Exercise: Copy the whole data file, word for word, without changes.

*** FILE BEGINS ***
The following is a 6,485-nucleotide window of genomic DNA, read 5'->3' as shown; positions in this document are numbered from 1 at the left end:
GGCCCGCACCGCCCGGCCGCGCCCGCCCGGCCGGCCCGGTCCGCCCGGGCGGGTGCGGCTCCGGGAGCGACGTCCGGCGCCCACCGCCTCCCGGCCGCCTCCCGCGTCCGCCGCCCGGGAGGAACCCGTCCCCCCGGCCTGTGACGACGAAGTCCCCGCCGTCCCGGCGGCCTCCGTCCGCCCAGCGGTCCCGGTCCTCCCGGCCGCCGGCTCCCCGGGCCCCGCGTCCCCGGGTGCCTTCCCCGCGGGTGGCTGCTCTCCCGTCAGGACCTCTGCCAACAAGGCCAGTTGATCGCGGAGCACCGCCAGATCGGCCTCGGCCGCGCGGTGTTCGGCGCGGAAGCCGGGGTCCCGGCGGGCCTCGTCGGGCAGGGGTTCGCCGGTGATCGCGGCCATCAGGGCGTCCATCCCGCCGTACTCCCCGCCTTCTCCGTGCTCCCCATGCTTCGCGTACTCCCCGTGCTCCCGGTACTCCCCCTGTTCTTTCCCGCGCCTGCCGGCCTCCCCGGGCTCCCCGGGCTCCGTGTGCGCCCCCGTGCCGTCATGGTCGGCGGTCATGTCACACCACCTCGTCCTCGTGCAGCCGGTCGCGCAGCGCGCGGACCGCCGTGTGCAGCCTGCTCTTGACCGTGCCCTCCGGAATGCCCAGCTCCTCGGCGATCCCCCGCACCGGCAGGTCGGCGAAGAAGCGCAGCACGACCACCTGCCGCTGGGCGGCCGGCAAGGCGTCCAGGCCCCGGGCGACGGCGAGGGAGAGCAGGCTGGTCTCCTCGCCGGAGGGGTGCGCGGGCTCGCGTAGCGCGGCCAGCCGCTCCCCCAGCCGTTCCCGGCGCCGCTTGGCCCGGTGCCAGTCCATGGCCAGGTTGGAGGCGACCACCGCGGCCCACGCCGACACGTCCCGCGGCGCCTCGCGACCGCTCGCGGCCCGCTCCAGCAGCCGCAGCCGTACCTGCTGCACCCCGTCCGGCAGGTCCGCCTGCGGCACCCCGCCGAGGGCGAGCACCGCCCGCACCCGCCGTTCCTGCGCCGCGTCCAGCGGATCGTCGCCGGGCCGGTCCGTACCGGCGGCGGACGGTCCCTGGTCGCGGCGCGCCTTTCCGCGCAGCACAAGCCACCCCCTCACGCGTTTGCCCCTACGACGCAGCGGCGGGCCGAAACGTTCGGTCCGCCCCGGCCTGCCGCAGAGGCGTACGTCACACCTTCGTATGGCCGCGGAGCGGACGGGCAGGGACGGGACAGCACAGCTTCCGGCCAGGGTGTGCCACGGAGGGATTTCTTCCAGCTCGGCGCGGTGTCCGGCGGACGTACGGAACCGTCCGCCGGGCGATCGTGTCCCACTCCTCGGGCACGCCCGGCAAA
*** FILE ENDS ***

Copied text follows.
The following is a 6,485-nucleotide window of genomic DNA, read 5'->3' as shown; positions in this document are numbered from 1 at the left end:
GGCCCGCACCGCCCGGCCGCGCCCGCCCGGCCGGCCCGGTCCGCCCGGGCGGGTGCGGCTCCGGGAGCGACGTCCGGCGCCCACCGCCTCCCGGCCGCCTCCCGCGTCCGCCGCCCGGGAGGAACCCGTCCCCCCGGCCTGTGACGACGAAGTCCCCGCCGTCCCGGCGGCCTCCGTCCGCCCAGCGGTCCCGGTCCTCCCGGCCGCCGGCTCCCCGGGCCCCGCGTCCCCGGGTGCCTTCCCCGCGGGTGGCTGCTCTCCCGTCAGGACCTCTGCCAACAAGGCCAGTTGATCGCGGAGCACCGCCAGATCGGCCTCGGCCGCGCGGTGTTCGGCGCGGAAGCCGGGGTCCCGGCGGGCCTCGTCGGGCAGGGGTTCGCCGGTGATCGCGGCCATCAGGGCGTCCATCCCGCCGTACTCCCCGCCTTCTCCGTGCTCCCCATGCTTCGCGTACTCCCCGTGCTCCCGGTACTCCCCCTGTTCTTTCCCGCGCCTGCCGGCCTCCCCGGGCTCCCCGGGCTCCGTGTGCGCCCCCGTGCCGTCATGGTCGGCGGTCATGTCACACCACCTCGTCCTCGTGCAGCCGGTCGCGCAGCGCGCGGACCGCCGTGTGCAGCCTGCTCTTGACCGTGCCCTCCGGAATGCCCAGCTCCTCGGCGATCCCCCGCACCGGCAGGTCGGCGAAGAAGCGCAGCACGACCACCTGCCGCTGGGCGGCCGGCAAGGCGTCCAGGCCCCGGGCGACGGCGAGGGAGAGCAGGCTGGTCTCCTCGCCGGAGGGGTGCGCGGGCTCGCGTAGCGCGGCCAGCCGCTCCCCCAGCCGTTCCCGGCGCCGCTTGGCCCGGTGCCAGTCCATGGCCAGGTTGGAGGCGACCACCGCGGCCCACGCCGACACGTCCCGCGGCGCCTCGCGACCGCTCGCGGCCCGCTCCAGCAGCCGCAGCCGTACCTGCTGCACCCCGTCCGGCAGGTCCGCCTGCGGCACCCCGCCGAGGGCGAGCACCGCCCGCACCCGCCGTTCCTGCGCCGCGTCCAGCGGATCGTCGCCGGGCCGGTCCGTACCGGCGGCGGACGGTCCCTGGTCGCGGCGCGCCTTTCCGCGCAGCACAAGCCACCCCCTCACGCGTTTGCCCCTACGACGCAGCGGCGGGCCGAAACGTTCGGTCCGCCCCGGCCTGCCGCAGAGGCGTACGTCACACCTTCGTATGGCCGCGGAGCGGACGGGCAGGGACGGGACAGCACAGCTTCCGGCCAGGGTGTGCCACGGAGGGATTTCTTCCAGCTCGGCGCGGTGTCCGGCGGACGTACGGAACCGTCCGCCGGGCGATCGTGTCCCACTCCTCGGGCACGCCCGGCAAA